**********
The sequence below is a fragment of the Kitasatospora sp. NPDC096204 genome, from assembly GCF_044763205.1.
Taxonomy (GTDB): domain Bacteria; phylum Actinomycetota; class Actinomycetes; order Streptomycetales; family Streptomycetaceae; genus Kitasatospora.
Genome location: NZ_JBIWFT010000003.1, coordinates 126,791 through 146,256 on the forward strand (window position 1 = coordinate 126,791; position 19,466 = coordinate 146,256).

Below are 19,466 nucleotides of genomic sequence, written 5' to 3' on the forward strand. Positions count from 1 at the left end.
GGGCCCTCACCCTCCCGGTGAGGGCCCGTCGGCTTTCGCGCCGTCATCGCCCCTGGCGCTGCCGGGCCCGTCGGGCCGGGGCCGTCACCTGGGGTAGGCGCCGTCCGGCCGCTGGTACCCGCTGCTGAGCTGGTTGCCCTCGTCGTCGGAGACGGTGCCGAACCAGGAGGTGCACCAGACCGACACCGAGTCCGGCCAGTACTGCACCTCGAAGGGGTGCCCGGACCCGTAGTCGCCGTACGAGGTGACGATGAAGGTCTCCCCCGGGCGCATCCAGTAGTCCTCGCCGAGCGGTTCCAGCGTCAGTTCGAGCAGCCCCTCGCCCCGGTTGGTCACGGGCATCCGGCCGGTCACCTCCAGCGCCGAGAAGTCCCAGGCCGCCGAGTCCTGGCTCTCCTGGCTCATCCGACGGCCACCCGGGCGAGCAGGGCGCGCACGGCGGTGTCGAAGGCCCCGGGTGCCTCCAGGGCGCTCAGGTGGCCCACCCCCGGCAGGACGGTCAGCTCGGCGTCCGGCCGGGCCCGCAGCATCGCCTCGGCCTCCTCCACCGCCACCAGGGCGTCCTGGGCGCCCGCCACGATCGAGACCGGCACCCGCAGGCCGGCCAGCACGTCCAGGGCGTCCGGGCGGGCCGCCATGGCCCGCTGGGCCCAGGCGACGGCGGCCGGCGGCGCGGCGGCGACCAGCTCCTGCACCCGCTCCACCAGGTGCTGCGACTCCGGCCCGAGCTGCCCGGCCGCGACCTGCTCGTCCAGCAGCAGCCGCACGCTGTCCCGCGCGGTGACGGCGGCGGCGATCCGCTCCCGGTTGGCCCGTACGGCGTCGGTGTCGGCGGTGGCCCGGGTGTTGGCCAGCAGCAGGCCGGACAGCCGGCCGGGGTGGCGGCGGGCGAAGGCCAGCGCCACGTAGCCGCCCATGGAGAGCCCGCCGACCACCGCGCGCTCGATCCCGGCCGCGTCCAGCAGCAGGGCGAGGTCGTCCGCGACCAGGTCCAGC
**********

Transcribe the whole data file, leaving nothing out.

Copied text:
The sequence below is a fragment of the Kitasatospora sp. NPDC096204 genome, from assembly GCF_044763205.1.
Taxonomy (GTDB): domain Bacteria; phylum Actinomycetota; class Actinomycetes; order Streptomycetales; family Streptomycetaceae; genus Kitasatospora.
Genome location: NZ_JBIWFT010000003.1, coordinates 126,791 through 146,256 on the forward strand (window position 1 = coordinate 126,791; position 19,466 = coordinate 146,256).

Below are 19,466 nucleotides of genomic sequence, written 5' to 3' on the forward strand. Positions count from 1 at the left end.
GGGCCCTCACCCTCCCGGTGAGGGCCCGTCGGCTTTCGCGCCGTCATCGCCCCTGGCGCTGCCGGGCCCGTCGGGCCGGGGCCGTCACCTGGGGTAGGCGCCGTCCGGCCGCTGGTACCCGCTGCTGAGCTGGTTGCCCTCGTCGTCGGAGACGGTGCCGAACCAGGAGGTGCACCAGACCGACACCGAGTCCGGCCAGTACTGCACCTCGAAGGGGTGCCCGGACCCGTAGTCGCCGTACGAGGTGACGATGAAGGTCTCCCCCGGGCGCATCCAGTAGTCCTCGCCGAGCGGTTCCAGCGTCAGTTCGAGCAGCCCCTCGCCCCGGTTGGTCACGGGCATCCGGCCGGTCACCTCCAGCGCCGAGAAGTCCCAGGCCGCCGAGTCCTGGCTCTCCTGGCTCATCCGACGGCCACCCGGGCGAGCAGGGCGCGCACGGCGGTGTCGAAGGCCCCGGGTGCCTCCAGGGCGCTCAGGTGGCCCACCCCCGGCAGGACGGTCAGCTCGGCGTCCGGCCGGGCCCGCAGCATCGCCTCGGCCTCCTCCACCGCCACCAGGGCGTCCTGGGCGCCCGCCACGATCGAGACCGGCACCCGCAGGCCGGCCAGCACGTCCAGGGCGTCCGGGCGGGCCGCCATGGCCCGCTGGGCCCAGGCGACGGCGGCCGGCGGCGCGGCGGCGACCAGCTCCTGCACCCGCTCCACCAGGTGCTGCGACTCCGGCCCGAGCTGCCCGGCCGCGACCTGCTCGTCCAGCAGCAGCCGCACGCTGTCCCGCGCGGTGACGGCGGCGGCGATCCGCTCCCGGTTGGCCCGTACGGCGTCGGTGTCGGCGGTGGCCCGGGTGTTGGCCAGCAGCAGGCCGGACAGCCGGCCGGGGTGGCGGCGGGCGAAGGCCAGCGCCACGTAGCCGCCCATGGAGAGCCCGCCGACCACCGCGCGCTCGATCCCGGCCGCGTCCAGCAGCAGGGCGAGGTCGTCCGCGACCAGGTCCAGC